When a bone heals incorrectly after a fracture, it can lead to a condition known as a malunion. This can result in the bone becoming deformed, with potential bending, twisting, or rotation, and in some cases, shortening of the affected limb.

Identifying the Symptoms of Malunion

Patients with a malunion fracture often experience a range of symptoms that include:

  • Persistent swelling
  • Pain, particularly when the limb is bearing weight or is under strain
  • Stiffness and discomfort in adjacent joints; for instance, a malunion in the femur (thighbone) may result in knee joint stiffness and pain
  • Limb length discrepancy, which can lead to lower back pain due to altered body mechanics

The Risks of Untreated Malunion

Ignoring a malunion fracture can have serious consequences, such as the progressive degeneration of the surrounding joints, which may culminate in a loss of function in the affected limb.

Diagnosing a Malunion Fracture

Accurate diagnosis is critical and typically involves:

  • An X-ray to confirm the presence of a malunion
  • A CT scan to assess the severity and specifics of the deformity, especially if surgery is being considered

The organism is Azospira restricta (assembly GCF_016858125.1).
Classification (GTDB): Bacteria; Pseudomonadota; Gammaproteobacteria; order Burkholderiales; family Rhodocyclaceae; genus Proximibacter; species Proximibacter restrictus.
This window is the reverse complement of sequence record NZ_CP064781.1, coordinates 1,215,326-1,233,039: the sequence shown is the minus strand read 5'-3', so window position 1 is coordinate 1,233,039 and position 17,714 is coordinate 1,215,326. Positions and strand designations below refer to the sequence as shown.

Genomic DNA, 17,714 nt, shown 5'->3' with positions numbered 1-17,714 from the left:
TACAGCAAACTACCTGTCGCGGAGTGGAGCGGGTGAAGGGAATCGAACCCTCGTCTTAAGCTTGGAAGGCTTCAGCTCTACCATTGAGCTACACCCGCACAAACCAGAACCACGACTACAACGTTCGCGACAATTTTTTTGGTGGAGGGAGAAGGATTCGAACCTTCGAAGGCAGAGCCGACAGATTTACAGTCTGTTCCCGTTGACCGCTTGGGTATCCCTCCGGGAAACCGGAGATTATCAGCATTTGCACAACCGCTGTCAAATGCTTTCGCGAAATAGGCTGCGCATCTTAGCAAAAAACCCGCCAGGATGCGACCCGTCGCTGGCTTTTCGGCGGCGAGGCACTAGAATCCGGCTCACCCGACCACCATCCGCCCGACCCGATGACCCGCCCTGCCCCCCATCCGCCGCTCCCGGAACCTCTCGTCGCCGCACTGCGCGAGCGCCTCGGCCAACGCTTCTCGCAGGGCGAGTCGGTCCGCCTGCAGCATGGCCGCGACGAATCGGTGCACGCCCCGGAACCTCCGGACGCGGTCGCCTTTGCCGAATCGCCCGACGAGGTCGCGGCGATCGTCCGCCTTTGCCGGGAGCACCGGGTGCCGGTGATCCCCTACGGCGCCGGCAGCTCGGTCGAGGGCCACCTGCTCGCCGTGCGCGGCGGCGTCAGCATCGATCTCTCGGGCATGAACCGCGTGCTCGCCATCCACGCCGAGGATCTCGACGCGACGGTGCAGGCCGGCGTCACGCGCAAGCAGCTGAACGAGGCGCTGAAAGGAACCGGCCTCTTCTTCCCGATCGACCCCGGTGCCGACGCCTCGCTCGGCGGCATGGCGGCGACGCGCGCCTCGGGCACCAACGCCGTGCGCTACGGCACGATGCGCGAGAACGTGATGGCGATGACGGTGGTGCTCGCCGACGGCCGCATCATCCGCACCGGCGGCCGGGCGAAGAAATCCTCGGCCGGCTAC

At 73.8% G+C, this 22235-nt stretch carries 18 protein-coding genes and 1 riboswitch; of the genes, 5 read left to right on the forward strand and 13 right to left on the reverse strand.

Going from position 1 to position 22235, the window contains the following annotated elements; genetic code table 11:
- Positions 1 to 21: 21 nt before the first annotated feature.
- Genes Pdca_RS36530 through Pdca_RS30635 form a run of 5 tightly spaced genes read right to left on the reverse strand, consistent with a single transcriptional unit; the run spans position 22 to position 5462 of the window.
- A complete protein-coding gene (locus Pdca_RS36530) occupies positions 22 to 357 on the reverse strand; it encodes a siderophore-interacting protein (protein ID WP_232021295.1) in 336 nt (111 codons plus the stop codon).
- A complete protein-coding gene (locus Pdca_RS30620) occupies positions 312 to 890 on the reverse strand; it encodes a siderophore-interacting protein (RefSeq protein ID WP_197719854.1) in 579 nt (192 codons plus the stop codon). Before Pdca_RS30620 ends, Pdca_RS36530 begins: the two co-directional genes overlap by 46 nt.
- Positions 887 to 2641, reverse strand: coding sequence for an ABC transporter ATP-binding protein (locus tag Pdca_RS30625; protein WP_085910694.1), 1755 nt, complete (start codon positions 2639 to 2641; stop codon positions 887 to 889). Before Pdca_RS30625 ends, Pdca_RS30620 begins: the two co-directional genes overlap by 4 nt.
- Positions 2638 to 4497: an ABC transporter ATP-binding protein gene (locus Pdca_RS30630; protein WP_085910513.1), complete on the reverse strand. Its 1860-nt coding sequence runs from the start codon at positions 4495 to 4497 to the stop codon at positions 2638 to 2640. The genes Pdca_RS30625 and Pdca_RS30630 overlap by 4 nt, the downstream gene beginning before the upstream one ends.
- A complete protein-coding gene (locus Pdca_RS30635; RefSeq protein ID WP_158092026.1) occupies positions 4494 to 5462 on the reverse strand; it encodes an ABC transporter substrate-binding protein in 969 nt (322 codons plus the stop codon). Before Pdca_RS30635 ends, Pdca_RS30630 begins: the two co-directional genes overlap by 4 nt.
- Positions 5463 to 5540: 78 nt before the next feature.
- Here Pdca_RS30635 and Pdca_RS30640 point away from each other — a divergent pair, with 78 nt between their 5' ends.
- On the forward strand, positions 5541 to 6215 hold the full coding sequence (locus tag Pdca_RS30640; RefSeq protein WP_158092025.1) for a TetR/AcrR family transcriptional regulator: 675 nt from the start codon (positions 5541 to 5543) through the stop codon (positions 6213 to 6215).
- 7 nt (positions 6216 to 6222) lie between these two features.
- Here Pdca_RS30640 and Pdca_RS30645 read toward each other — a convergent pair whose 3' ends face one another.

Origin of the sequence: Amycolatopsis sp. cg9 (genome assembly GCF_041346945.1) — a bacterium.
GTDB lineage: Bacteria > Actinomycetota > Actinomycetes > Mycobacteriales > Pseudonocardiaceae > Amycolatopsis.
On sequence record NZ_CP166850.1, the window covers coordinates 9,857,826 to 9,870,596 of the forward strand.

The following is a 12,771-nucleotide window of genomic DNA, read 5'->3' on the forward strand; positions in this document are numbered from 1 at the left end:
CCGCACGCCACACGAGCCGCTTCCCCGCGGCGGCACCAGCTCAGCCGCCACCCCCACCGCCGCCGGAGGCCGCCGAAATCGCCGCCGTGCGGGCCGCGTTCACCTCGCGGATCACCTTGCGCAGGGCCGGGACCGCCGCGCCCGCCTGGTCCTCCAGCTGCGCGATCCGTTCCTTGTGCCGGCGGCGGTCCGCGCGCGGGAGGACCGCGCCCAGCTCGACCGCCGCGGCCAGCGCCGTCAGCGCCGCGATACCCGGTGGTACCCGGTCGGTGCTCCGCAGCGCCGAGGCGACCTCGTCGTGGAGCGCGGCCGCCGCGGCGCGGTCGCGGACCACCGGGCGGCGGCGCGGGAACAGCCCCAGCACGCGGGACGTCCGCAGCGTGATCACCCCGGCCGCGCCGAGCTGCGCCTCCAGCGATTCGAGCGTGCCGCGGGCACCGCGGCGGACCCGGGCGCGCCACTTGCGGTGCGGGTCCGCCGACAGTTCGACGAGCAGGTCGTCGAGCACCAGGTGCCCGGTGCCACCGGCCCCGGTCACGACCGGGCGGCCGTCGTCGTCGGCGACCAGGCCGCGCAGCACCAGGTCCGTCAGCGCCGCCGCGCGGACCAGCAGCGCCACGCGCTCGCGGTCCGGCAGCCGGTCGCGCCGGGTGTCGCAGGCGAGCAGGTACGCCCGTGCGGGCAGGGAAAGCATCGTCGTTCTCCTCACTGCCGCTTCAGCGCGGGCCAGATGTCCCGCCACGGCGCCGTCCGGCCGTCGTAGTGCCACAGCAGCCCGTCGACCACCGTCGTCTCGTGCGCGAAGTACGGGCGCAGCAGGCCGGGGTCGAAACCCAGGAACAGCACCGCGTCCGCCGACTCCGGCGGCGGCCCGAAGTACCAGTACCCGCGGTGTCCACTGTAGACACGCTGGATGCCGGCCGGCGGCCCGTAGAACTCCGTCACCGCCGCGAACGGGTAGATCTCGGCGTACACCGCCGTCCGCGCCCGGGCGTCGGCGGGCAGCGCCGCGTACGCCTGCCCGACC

• An MRI to evaluate the condition of cartilage and ligaments when necessary

Approaches to Treatment

Surgical intervention is often the preferred treatment for a malunion. The procedure involves:

  • Re-fracturing or cutting the misaligned bone
  • Realignment to restore normal or near-normal anatomy
  • Lengthening of the bone if necessary to achieve a normal or acceptable limb length
  • The use of orthopaedic implants such as plates, screws, rods, or pins to stabilize the bone and maintain proper alignment

By addressing a malunion promptly and effectively, patients can look forward to a return to better function and reduced pain. It's essential for anyone experiencing the symptoms of a malunion to seek medical advice to explore their treatment options.